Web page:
What comes to mind when you read the word “August”? To most, the first thought will be “summer”, to Edinburgh residents it probably will be “Fringe”.

The Edinburgh Festival Fringe, often called the Edinburgh Fringe or simply The Fringe, is the largest performance arts festival in the world and it has been taking place in the Scottish capital every August since 1947. What started two years after the end of WWII as a way to bring culture back to the capital after the trauma of the War, it became the focal point of comedy, live shows and even the spring to success for countless bona fide stars of small and big screens. Many may not know that John Cleese (one of the founding members of Monty Python) Academy Award winner Rachel Weisz and Rowan Atkinson (globally known and loved as Mr Bean) got their start at the Edinburgh Fringe Festival. Even the current Fringe Society’s honorary President Phoebe Waller-Bridge got her start at the Fringe; in 2013 she premiered her show Fleabag, which later became a global hit on streaming services.

Last year, on its 75th anniversary, Fringe sold more than 2.2 million tickets to 50,000 performances [1]. The result, while being a success, was only the sixth-highest figure in the event’s history. The Fringe sells just as many tickets as the FIFA World Cup and it is second only to the Olympic games – however, unlike the aforementioned events, the Fringe is an annual event that brings over £200m annually to Scotland and the UK (however other sources put this figure closer to £1bn)[2].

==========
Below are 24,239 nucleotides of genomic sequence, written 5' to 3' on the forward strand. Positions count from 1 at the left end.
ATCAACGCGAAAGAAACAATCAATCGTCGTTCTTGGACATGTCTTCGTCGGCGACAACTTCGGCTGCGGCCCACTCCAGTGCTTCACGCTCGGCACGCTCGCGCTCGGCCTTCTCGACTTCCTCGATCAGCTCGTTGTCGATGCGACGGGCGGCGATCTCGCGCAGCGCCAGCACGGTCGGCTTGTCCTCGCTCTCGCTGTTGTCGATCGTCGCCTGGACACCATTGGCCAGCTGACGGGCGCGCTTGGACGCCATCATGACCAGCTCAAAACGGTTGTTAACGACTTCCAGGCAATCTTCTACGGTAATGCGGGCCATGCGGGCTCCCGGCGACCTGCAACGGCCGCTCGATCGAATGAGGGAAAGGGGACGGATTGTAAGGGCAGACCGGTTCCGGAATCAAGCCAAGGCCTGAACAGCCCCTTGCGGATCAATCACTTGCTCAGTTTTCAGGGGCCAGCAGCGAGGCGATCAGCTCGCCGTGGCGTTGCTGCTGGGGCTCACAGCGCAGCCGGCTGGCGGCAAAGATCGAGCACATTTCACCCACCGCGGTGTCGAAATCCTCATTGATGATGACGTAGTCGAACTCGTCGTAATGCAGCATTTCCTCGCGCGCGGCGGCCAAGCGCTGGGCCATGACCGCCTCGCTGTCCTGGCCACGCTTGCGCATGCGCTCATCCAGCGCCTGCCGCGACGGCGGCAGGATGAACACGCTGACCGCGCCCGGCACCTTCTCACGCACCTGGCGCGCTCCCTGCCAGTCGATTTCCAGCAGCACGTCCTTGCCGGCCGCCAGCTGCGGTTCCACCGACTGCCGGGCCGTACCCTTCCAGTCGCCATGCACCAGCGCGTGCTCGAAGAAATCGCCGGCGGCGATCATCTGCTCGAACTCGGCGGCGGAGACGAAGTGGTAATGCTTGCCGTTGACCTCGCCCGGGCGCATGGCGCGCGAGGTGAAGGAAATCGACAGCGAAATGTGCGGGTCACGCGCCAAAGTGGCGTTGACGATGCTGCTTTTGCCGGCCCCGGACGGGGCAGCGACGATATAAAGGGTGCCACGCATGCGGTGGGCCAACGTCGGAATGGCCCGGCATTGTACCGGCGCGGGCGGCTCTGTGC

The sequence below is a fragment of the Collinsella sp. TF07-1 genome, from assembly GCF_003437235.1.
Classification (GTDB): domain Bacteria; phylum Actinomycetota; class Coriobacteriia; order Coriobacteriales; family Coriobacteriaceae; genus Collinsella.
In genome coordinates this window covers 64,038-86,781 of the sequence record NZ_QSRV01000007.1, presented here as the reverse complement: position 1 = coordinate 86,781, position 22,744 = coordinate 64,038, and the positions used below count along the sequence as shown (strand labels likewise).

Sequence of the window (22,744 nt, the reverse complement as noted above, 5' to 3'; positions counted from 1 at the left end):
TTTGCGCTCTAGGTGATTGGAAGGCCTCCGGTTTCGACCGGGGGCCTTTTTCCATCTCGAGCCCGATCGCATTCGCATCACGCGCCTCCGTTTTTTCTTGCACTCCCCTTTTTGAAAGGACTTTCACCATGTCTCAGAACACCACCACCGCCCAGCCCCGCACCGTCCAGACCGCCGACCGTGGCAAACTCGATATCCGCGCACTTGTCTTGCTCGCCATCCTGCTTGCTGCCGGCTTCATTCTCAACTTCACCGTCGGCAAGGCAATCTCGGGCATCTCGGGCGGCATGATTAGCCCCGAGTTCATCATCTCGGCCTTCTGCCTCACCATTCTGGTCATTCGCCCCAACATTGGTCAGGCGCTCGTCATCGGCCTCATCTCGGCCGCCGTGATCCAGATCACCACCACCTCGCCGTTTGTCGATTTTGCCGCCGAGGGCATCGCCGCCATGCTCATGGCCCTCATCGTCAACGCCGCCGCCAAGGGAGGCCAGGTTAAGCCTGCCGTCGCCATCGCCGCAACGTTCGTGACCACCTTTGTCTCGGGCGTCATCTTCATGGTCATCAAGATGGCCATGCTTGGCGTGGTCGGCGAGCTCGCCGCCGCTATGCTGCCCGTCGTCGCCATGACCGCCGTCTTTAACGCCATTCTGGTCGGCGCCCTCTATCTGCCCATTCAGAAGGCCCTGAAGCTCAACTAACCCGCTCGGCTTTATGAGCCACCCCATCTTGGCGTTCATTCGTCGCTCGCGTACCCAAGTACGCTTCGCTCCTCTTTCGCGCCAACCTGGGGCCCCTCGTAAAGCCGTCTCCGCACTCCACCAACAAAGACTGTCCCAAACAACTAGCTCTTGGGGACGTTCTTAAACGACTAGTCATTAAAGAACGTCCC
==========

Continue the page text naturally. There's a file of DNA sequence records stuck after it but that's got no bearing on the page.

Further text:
The festival is an opportunity to see some of the best of the UK’s performing arts on display and showcase domestic talent to locals, talent scouts and tourists from all over the world. It is estimated that in the summer period around 3.5 million people visit Edinburgh, who would typically visit the festival for a portion of their stay and then use the remaining of their holiday to explore and discover “bonnie” Scotland and its history, culture, and of course natural beauty.

This August over 3000 shows will bring the world’s very best arts and culture to Edinburgh, giving the chance to residents and visitors to immerse themselves in a month long cultural event and experience the value arts and humanities bring to society.

Click here to find out more about this year’s Fringe shows.






[1] Ferguson, B. (2022, August 29). Edinburgh Festival Fringe sells more than 2.2 million tickets in 75th-anniversary year. The Scotsman.

[2] Edinburgh Festival Fringe Society, 2020, Written evidence, Evidence to UK Parliament, What has been the immediate impact of Covid-19 on the sector? https://committees.parliament.uk/writtenevidence/2942/pdf/ Retrieved 4 August 2023